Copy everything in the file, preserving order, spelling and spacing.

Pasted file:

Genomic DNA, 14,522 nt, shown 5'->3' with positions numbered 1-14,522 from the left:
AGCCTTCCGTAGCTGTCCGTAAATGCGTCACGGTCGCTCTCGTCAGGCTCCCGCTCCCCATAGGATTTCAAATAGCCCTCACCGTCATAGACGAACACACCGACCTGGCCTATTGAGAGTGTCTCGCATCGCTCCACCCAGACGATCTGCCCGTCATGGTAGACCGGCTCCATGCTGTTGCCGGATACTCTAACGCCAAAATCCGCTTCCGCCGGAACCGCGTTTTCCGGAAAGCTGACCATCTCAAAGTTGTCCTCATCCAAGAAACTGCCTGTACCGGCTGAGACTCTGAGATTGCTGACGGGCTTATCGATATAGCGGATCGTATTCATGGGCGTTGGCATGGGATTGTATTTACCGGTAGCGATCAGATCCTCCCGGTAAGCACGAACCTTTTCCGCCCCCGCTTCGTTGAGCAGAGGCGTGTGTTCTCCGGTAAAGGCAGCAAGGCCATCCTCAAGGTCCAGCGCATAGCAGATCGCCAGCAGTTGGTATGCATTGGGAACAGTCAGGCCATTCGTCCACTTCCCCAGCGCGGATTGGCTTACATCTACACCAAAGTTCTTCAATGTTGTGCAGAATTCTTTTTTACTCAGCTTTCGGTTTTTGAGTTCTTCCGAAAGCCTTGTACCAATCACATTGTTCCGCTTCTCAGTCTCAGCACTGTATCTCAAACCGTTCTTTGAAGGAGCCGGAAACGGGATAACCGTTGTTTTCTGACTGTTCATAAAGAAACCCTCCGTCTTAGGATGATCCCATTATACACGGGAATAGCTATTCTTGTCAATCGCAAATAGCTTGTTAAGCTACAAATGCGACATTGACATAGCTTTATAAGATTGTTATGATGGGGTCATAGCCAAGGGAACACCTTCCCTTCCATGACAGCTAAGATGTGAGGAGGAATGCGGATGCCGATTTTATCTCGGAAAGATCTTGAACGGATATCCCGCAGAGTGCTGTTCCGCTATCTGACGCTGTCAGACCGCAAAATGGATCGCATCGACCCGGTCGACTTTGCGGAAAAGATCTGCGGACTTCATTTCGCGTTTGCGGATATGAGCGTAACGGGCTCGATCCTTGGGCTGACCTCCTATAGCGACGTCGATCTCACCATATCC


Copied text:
Genomic DNA, 14,522 nt, shown 5'->3' with positions numbered 1-14,522 from the left:
AGCCTTCCGTAGCTGTCCGTAAATGCGTCACGGTCGCTCTCGTCAGGCTCCCGCTCCCCATAGGATTTCAAATAGCCCTCACCGTCATAGACGAACACACCGACCTGGCCTATTGAGAGTGTCTCGCATCGCTCCACCCAGACGATCTGCCCGTCATGGTAGACCGGCTCCATGCTGTTGCCGGATACTCTAACGCCAAAATCCGCTTCCGCCGGAACCGCGTTTTCCGGAAAGCTGACCATCTCAAAGTTGTCCTCATCCAAGAAACTGCCTGTACCGGCTGAGACTCTGAGATTGCTGACGGGCTTATCGATATAGCGGATCGTATTCATGGGCGTTGGCATGGGATTGTATTTACCGGTAGCGATCAGATCCTCCCGGTAAGCACGAACCTTTTCCGCCCCCGCTTCGTTGAGCAGAGGCGTGTGTTCTCCGGTAAAGGCAGCAAGGCCATCCTCAAGGTCCAGCGCATAGCAGATCGCCAGCAGTTGGTATGCATTGGGAACAGTCAGGCCATTCGTCCACTTCCCCAGCGCGGATTGGCTTACATCTACACCAAAGTTCTTCAATGTTGTGCAGAATTCTTTTTTACTCAGCTTTCGGTTTTTGAGTTCTTCCGAAAGCCTTGTACCAATCACATTGTTCCGCTTCTCAGTCTCAGCACTGTATCTCAAACCGTTCTTTGAAGGAGCCGGAAACGGGATAACCGTTGTTTTCTGACTGTTCATAAAGAAACCCTCCGTCTTAGGATGATCCCATTATACACGGGAATAGCTATTCTTGTCAATCGCAAATAGCTTGTTAAGCTACAAATGCGACATTGACATAGCTTTATAAGATTGTTATGATGGGGTCATAGCCAAGGGAACACCTTCCCTTCCATGACAGCTAAGATGTGAGGAGGAATGCGGATGCCGATTTTATCTCGGAAAGATCTTGAACGGATATCCCGCAGAGTGCTGTTCCGCTATCTGACGCTGTCAGACCGCAAAATGGATCGCATCGACCCGGTCGACTTTGCGGAAAAGATCTGCGGACTTCATTTCGCGTTTGCGGATATGAGCGTAACGGGCTCGATCCTTGGGCTGACCTCCTATAGCGACGTCGATCTCACCATATCC